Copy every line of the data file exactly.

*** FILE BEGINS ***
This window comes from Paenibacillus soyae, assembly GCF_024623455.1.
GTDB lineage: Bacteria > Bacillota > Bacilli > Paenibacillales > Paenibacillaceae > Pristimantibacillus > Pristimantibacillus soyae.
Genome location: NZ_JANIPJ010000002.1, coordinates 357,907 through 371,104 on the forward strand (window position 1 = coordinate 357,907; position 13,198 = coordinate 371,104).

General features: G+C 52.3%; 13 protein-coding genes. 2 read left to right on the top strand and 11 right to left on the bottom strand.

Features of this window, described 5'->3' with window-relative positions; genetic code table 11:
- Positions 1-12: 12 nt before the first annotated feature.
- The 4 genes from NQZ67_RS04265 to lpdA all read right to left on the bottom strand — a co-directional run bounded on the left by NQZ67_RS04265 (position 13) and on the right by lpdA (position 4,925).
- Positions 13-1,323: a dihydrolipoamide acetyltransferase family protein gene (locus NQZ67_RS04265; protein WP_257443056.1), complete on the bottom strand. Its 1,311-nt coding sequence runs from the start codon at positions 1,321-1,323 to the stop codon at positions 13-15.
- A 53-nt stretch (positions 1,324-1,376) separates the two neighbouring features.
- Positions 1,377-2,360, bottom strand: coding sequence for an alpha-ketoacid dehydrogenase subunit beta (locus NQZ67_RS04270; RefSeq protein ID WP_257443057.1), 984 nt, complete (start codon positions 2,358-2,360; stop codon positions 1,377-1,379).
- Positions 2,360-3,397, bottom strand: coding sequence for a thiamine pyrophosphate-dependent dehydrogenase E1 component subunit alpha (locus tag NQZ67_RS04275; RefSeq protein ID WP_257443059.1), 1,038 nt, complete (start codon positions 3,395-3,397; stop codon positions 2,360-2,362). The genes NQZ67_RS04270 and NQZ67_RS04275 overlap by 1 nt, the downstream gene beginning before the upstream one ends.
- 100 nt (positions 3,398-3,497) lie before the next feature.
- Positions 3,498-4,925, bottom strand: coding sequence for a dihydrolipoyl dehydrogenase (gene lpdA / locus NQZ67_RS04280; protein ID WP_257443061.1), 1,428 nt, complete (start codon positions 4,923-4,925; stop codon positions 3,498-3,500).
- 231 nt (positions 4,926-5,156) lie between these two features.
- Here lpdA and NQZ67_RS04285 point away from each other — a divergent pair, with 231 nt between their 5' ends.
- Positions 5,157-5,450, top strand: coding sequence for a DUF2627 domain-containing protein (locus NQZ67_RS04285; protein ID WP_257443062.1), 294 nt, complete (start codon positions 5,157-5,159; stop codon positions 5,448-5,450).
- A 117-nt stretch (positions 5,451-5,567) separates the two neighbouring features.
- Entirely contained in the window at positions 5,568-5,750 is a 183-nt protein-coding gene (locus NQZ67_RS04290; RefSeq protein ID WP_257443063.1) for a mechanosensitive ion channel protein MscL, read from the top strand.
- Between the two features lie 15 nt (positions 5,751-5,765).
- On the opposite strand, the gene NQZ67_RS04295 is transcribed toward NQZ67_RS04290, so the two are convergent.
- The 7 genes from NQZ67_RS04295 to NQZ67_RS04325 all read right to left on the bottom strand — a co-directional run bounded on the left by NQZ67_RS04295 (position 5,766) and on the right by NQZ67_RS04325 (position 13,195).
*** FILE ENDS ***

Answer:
This window comes from Paenibacillus soyae, assembly GCF_024623455.1.
GTDB lineage: Bacteria > Bacillota > Bacilli > Paenibacillales > Paenibacillaceae > Pristimantibacillus > Pristimantibacillus soyae.
Genome location: NZ_JANIPJ010000002.1, coordinates 357,907 through 371,104 on the forward strand (window position 1 = coordinate 357,907; position 13,198 = coordinate 371,104).

General features: G+C 52.3%; 13 protein-coding genes. 2 read left to right on the top strand and 11 right to left on the bottom strand.

Features of this window, described 5'->3' with window-relative positions; genetic code table 11:
- Positions 1-12: 12 nt before the first annotated feature.
- The 4 genes from NQZ67_RS04265 to lpdA all read right to left on the bottom strand — a co-directional run bounded on the left by NQZ67_RS04265 (position 13) and on the right by lpdA (position 4,925).
- Positions 13-1,323: a dihydrolipoamide acetyltransferase family protein gene (locus NQZ67_RS04265; protein WP_257443056.1), complete on the bottom strand. Its 1,311-nt coding sequence runs from the start codon at positions 1,321-1,323 to the stop codon at positions 13-15.
- A 53-nt stretch (positions 1,324-1,376) separates the two neighbouring features.
- Positions 1,377-2,360, bottom strand: coding sequence for an alpha-ketoacid dehydrogenase subunit beta (locus NQZ67_RS04270; RefSeq protein ID WP_257443057.1), 984 nt, complete (start codon positions 2,358-2,360; stop codon positions 1,377-1,379).
- Positions 2,360-3,397, bottom strand: coding sequence for a thiamine pyrophosphate-dependent dehydrogenase E1 component subunit alpha (locus tag NQZ67_RS04275; RefSeq protein ID WP_257443059.1), 1,038 nt, complete (start codon positions 3,395-3,397; stop codon positions 2,360-2,362). The genes NQZ67_RS04270 and NQZ67_RS04275 overlap by 1 nt, the downstream gene beginning before the upstream one ends.
- 100 nt (positions 3,398-3,497) lie before the next feature.
- Positions 3,498-4,925, bottom strand: coding sequence for a dihydrolipoyl dehydrogenase (gene lpdA / locus NQZ67_RS04280; protein ID WP_257443061.1), 1,428 nt, complete (start codon positions 4,923-4,925; stop codon positions 3,498-3,500).
- 231 nt (positions 4,926-5,156) lie between these two features.
- Here lpdA and NQZ67_RS04285 point away from each other — a divergent pair, with 231 nt between their 5' ends.
- Positions 5,157-5,450, top strand: coding sequence for a DUF2627 domain-containing protein (locus NQZ67_RS04285; protein ID WP_257443062.1), 294 nt, complete (start codon positions 5,157-5,159; stop codon positions 5,448-5,450).
- A 117-nt stretch (positions 5,451-5,567) separates the two neighbouring features.
- Entirely contained in the window at positions 5,568-5,750 is a 183-nt protein-coding gene (locus NQZ67_RS04290; RefSeq protein ID WP_257443063.1) for a mechanosensitive ion channel protein MscL, read from the top strand.
- Between the two features lie 15 nt (positions 5,751-5,765).
- On the opposite strand, the gene NQZ67_RS04295 is transcribed toward NQZ67_RS04290, so the two are convergent.
- The 7 genes from NQZ67_RS04295 to NQZ67_RS04325 all read right to left on the bottom strand — a co-directional run bounded on the left by NQZ67_RS04295 (position 5,766) and on the right by NQZ67_RS04325 (position 13,195).